Updated: Oct 22, 2020
We know that coaching jargon can get a bit tricky and different coaches all have a different way of phrasing things. We don't want you to feel overwhelmed when you start using one of our training plans so we made this little cheat sheet for you to help you "crack the code."
If you stumble across a term that's not listed in our glossary, just reach out to us via email and we'll be happy to explain it for you.
Build = Build. This means to build your effort and get faster throughout an interval. For instance, if you are swimming multiple 50's and it says to "Build" them, that means that EACH 50 should start slow and get faster.
CD = Cool Down. This is the last part of your workout. Just like the warm-up this should be nice and easy.
Db = Dumbbell. Those heavy things at the gym you use to make you sore.
Desc = Descend. Similar to "Build" but applying to a group of repetitions. For instance, if you are told to do 4x50 freestyle, then the first 50 should be the slowest and the last one the fastest. It's called "Descend" because the time it takes to complete each repetition is decreasing as you go faster.
FTP = Functional Threshold Power. The intensity zones we prescribe for our cycling workouts are based on a percentage of FTP. You do need a powermeter to measure this. To learn more, go read TrainingPeaks article What is Functional Threshold Power?
HR = Heart Rate. Make sure this is accurately measured. Many watches with a wrist monitor are inaccurate. For best results, use a chest or arm strap.
Kcal = Kilocalories. Technically speaking, what we think of as a "calorie" is actually a kilocalorie. Thus the Kcal abbreviation is actually just a normal calorie. Usually, we use this when recommending the number of calories you need to ingest during training or racing.
Kg = Kilograms. Your body's weight in metric units. Take your weight in pounds and divide by 2.2 to get your weight in Kg.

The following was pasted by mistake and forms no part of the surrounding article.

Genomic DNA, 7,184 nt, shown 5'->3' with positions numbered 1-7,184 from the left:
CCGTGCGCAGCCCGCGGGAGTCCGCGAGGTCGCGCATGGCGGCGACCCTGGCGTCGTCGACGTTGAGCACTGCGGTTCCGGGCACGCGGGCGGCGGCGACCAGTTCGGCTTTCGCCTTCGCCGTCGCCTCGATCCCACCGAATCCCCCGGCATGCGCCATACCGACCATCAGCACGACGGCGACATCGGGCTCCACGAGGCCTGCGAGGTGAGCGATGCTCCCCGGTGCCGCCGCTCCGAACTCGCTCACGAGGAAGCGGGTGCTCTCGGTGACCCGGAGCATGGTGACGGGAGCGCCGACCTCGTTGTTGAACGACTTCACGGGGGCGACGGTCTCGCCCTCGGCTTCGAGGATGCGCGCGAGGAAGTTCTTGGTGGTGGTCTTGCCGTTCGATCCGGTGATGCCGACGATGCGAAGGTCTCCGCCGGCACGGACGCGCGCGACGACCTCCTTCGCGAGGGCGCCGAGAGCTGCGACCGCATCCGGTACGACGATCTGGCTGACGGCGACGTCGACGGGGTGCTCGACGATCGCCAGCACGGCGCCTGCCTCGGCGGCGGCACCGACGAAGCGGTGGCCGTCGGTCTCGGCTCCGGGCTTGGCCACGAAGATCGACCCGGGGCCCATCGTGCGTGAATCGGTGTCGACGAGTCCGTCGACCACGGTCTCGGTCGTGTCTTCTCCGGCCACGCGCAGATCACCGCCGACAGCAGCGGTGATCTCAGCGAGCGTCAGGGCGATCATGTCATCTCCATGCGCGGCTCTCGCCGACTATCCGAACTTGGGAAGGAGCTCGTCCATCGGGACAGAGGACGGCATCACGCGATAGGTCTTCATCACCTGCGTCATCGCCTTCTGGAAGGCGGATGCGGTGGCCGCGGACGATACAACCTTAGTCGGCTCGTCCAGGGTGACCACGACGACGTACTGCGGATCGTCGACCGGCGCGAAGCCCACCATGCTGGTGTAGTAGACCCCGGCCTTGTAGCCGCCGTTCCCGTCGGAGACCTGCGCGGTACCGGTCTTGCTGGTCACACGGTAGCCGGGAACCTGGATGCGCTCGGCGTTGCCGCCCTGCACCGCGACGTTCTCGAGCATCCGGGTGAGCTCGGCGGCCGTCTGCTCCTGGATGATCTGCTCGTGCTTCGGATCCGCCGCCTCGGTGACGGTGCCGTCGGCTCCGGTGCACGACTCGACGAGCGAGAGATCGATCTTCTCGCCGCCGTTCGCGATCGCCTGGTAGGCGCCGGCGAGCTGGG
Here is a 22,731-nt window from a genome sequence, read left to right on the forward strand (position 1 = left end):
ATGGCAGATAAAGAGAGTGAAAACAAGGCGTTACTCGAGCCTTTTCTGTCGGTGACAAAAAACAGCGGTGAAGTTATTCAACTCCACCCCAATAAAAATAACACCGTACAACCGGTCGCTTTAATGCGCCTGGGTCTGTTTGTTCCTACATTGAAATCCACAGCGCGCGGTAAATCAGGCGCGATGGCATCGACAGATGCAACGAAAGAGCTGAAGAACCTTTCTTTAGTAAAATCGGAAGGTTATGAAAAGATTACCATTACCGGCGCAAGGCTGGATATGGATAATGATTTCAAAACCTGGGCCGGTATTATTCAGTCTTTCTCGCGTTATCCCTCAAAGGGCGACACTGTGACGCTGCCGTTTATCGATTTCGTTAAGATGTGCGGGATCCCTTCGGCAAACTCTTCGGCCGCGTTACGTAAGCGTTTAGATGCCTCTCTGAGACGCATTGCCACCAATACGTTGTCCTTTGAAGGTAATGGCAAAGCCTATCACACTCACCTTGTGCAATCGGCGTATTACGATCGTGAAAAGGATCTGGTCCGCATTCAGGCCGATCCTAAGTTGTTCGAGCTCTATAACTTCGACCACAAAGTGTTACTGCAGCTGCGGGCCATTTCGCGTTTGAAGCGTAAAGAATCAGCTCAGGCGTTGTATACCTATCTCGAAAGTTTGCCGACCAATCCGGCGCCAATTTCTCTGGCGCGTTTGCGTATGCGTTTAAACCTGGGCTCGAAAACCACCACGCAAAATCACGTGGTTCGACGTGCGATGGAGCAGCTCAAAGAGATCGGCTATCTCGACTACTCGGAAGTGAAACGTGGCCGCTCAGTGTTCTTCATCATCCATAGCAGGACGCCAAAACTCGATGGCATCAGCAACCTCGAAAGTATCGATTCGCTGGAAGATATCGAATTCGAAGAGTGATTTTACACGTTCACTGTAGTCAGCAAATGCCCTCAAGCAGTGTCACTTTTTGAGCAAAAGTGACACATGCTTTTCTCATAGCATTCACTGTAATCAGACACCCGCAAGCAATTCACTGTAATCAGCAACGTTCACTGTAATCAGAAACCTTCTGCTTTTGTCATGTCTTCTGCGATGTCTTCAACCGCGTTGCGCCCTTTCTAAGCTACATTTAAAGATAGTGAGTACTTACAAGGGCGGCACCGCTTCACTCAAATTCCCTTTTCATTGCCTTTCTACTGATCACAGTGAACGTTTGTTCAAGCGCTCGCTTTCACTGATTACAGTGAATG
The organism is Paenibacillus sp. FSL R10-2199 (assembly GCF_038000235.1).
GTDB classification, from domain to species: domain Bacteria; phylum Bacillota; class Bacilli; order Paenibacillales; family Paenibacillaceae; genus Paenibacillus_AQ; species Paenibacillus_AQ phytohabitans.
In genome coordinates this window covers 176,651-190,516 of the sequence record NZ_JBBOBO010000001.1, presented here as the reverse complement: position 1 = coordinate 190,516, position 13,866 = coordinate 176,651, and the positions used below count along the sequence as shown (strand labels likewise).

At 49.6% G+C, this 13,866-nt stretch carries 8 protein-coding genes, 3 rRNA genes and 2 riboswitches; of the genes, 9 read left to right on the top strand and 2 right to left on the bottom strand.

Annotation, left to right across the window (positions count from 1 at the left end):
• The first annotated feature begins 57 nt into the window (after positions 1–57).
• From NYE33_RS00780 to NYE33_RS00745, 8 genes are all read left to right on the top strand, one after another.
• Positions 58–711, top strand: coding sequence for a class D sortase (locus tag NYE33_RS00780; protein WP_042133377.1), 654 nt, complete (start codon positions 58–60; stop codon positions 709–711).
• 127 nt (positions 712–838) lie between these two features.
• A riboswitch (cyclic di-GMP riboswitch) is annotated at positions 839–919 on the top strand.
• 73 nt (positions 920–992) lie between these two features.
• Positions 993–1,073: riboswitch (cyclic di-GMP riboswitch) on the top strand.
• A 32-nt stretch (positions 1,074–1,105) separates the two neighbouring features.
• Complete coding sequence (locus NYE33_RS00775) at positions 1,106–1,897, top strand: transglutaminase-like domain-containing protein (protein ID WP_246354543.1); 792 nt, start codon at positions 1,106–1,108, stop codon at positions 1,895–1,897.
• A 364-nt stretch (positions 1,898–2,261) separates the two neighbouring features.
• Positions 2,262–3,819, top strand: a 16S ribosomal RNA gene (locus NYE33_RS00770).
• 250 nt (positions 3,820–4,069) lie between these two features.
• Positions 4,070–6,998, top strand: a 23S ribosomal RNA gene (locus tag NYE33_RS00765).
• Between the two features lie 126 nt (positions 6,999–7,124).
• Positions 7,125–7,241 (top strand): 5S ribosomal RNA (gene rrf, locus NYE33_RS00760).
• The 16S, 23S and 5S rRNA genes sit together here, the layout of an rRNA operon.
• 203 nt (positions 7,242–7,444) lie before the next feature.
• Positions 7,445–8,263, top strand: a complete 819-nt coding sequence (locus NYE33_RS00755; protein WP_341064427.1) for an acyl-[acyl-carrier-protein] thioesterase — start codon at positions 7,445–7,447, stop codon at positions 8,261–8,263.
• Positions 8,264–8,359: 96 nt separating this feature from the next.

LT = Lactate Threshold. Maybe more aptly called "Anaerobic Threshold (AT)." Think of this as your physiological limit for a one-hour effort. One hour all out is one hour all out regardless of how fast you're going. We can race at our lactate threshold for exactly one hour and all other training intensities are as a percentage of this number. This is why we set training zones based on lacate threshold heart rate, power, or pace. Increase your speed at LT and you WILL race faster.
LTHR = Lactate Threshold Heart Rate. Much like FTP, this is your heart rate at your threshold. If you were to race a one-hour running event as hard as you could, this would be your average heart rate for that event. LTHR is a much better indicator of fitness and race potential than Maximum Heart Rate (MHR) is.
m = Meters. Note that meters are longer than yards (and thus slower when swimming).
mi = Miles
min = Minutes
MHR = Maximum Heart Rate. You won't see this one much in workout descriptions because it isn't all that useful. This is as high as your heart rate can possibly get. Everyone is different and MHR actually decreases slightly with fitness so it's not really important, just an interesting datapoint.
MS = Main Set. This is the meat of the workout and done after the warm up. It could be intervals, a steady-paced workout, or something else but the main set is what accomplishes the main purpose of the day.
reps = Repetitions. How many of something you are supposed to do.
RI = Rest Interval. This is how long you are supposed to rest in between reps. If the workout says 3x10min w/ 2min RI, that means you go at the prescribed pace for 10 minutes, then you get to rest for 2 minutes and you do it again.
TSS = Training Stress Score. A metric that TrainingPeaks uses to calculate how much "stress" you got from a certain workout. It's a combination of intensity and duration. For more information, read the TrainingPeaks article What is TSS?
sec = Seconds. It's a measurement of time.
WU = Warm Up. This is the first part of your workout and should ALWAYS be a nice and easy pace.
yd(s) = Yards. Note that yards are shorter (and thus faster) than meters when swimming.
x = Number of reps, sets, etc. Many athletes get confused when they see a sequence of numbers such as 4x5min, or 4x200m. The number before the x just tells you how many times you're going to do the prescribed distance or time. So 4x5min reads as- "four by five minutes." This means that you'll go hard (or however hard you're supposed to go) for 5 minutes, and you're going to do that 4 times. Usually, there will be a rest interval (RI) in there telling you how long to rest in between each. Note- it is NOT to be done as a continuous 20min effort. If that were the case the workout would read as- 1x20min.